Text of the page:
The Obamas had been in the White House for six months, and Michelle had begun to signal that she might use her bully pulpit to encourage healthy eating. She had already filmed some typical first lady TV spots on Oprah and Sesame Street. But what Nelson found when she arrived at the White House didn’t look like a team built for feel-good PR. It was stacked with Washington power: the first lady’s staff from the East Wing, the president’s people from the West Wing, and top officials from the Centers for Disease Control and the departments of Agriculture and Health and Human Services. Obama’s Domestic Policy Council Director, Melody Barnes, was there; so was the first lady’s top policy adviser, Jocelyn Frye. Presiding over the meeting was Michelle Obama herself, in a trademark sleeveless dress, and holding a notebook.

With Democrats holding control of Congress, Nelson and the others realized, the East Wing was formulating a big policy push that would use all available levers of the federal government to improve how Americans eat. They wanted a new law to make school lunches healthier; they saw ways to deploy federal stimulus dollars on new cooking equipment in public school cafeterias and to use government financing to get grocery stores into poor communities where fresh food wasn’t readily available. They wanted to overhaul the federal nutrition label so it confronted shoppers more directly with calorie counts. Even the more symbolic side of American food policy was coming under the microscope: A reboot of the decades-old “food pyramid” that told families how to balance a meal.

“You really got the sense that this is something that she was likely to take on,” recalled Nelson, who was asked for advice on nutrition and exercise programs that worked. “It was very exciting.”

In the six-plus years since that meeting, Michelle Obama’s sophisticated and strategic campaign has transformed the American food landscape in ways considerably deeper than the public appreciates, even now.

http://go.uen.org/6pb

 


 

 

Kids who eat two breakfasts are less likely to be overweight than those who eat none

Washington Post

 

A growing number of children are eating free breakfasts at school, but the push to provide morning meals for all children in low-income communities has long been accompanied by a concern that it might mean more kids end up eating a double breakfast, one at home and one at school, increasing their risk of obesity.

A new study suggests that it is not children who indulge twice, but those who skip breakfast altogether, who are more likely to be overweight. In other words, two breakfasts appear to be better than none, said Marlene Schwartz, of the University of Connecticut’s Rudd Center for Food Policy and Obesity.

“Our study does add to the argument that it’s really important to make sure that as many kids as possible are getting a healthy breakfast,” said Schwartz, one of a team of researchers who conducted the study, which appears in the journal Pediatric Obesity. “Especially in low-income communities, having universal access to healthy breakfasts is helpful.”

http://go.uen.org/6pu

 

A copy of the study

http://go.uen.org/6pv (Pediatric Obesity $)

 


 

 

Safety Inspections System for Indian School Facilities Flawed, Report Finds

Education Week

 

The U.S. Interior Department’s flawed inspections system for Bureau of Indian Education schools poses a serious safety threat to students and staff, the Government Accountability Office has found.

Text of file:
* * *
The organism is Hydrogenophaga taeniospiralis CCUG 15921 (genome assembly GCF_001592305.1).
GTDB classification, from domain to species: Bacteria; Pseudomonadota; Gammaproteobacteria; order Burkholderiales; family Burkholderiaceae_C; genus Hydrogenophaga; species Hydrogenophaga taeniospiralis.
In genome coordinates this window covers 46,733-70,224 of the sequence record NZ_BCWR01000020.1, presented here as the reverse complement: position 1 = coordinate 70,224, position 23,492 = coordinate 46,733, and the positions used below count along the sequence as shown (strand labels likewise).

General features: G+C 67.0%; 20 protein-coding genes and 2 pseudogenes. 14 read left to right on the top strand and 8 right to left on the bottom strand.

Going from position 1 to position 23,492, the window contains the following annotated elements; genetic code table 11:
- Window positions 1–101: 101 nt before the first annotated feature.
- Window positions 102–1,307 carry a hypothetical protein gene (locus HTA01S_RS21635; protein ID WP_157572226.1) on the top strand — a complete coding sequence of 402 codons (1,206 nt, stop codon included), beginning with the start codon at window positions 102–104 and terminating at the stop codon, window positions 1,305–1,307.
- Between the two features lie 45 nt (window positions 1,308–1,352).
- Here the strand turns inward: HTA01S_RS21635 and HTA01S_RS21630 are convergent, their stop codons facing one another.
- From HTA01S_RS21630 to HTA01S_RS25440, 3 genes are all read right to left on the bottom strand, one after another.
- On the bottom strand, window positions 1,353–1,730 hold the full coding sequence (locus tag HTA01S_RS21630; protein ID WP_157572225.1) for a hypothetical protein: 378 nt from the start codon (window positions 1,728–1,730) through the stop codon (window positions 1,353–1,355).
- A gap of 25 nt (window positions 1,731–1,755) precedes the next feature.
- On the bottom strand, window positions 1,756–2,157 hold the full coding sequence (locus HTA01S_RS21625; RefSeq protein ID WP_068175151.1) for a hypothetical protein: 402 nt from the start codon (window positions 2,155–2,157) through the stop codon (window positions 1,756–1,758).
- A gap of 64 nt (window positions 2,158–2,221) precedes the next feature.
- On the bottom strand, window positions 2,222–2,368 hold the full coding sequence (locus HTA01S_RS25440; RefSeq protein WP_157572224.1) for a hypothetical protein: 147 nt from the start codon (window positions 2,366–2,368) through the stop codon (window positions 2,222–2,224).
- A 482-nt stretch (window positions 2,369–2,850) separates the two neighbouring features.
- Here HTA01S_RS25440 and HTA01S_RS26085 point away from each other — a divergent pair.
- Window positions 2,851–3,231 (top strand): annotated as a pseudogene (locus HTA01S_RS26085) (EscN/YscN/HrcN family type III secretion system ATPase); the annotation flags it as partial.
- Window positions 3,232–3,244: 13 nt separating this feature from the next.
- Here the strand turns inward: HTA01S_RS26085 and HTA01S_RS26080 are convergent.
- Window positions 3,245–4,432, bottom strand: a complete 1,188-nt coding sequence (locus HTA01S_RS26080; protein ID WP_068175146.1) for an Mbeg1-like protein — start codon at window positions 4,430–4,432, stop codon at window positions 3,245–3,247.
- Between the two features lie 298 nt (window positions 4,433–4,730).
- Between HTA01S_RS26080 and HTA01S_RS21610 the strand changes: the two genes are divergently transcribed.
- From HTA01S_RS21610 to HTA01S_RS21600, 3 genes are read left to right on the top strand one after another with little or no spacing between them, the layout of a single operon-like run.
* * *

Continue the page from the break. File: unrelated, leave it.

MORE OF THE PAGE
Inspectors for the congressional watchdog agency found that critical violations, such as missing fire extinguishers and elevated levels of carbon monoxide caused by aging boilers, identified in inspection reports were not immediately addressed.

According to the report, the fire extinguishers were still not in place a year after the initial inspection and the boilers, which also leaked natural gas, were not repaired until eight months later.

Overall, the GAO found that more 69 out of the 180 BIE schools, or nearly 40 percent, were not inspected for safety and health violations in fiscal year 2015. The schools serve more than 47,000 students.

http://go.uen.org/6pc

 

http://go.uen.org/6px (AP)

 

A copy of the report

http://go.uen.org/6pd (GAO)

 


 

 

Hillary Clinton Releases New Ad Targeting Arizona’s Abysmal Education Record

Phoenix (AZ) New Times

 

One day after Democratic presidential candidate Hillary Clinton won primary elections in five states, she’s turning some attention to Arizona, which holds its presidential preference vote Tuesday.

New Times got an exclusive look at a new ad set to air later today that draws attention to the abysmal state of Arizona’s public-education system:

“Arizona’s schools rank 45th in the nation. Dead last in funding per student,” the ad begins, the narrator speaking in the requisite ominous voice of political ads, of course. “Hillary knows our kids deserve better.”

Then cue the uplifting music and a montage of Clinton posing with children and diploma-waving high school graduates.

After that,  the 30-second video quickly launches into an overview of her education platform: universal pre-kindergarten education, empowering teachers, and helping students graduate from college “without crushing debt.”

http://go.uen.org/6pf

 

 

 

 

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CALENDAR

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USOE Calendar

http://www.schools.utah.gov/main/CALENDAR.aspx

 

 

UEN News

http://www.uen.org

 

 

March 17:

Utah State Board of Education study session and committee meetings

4 p.m., 250 E 500 South, Salt Lake City

http://www.schools.utah.gov/board/Meetings/Agenda.aspx

 

 

March 18:

Utah State Board of Education meeting

8 a.m., 250 E 500 South, Salt Lake City

http://www.schools.utah.gov/board/Meetings/Agenda.aspx

 

 

April 14:

Utah State Charter School Board meeting

250 E 500 South, Salt Lake City

http://go.uen.org/62M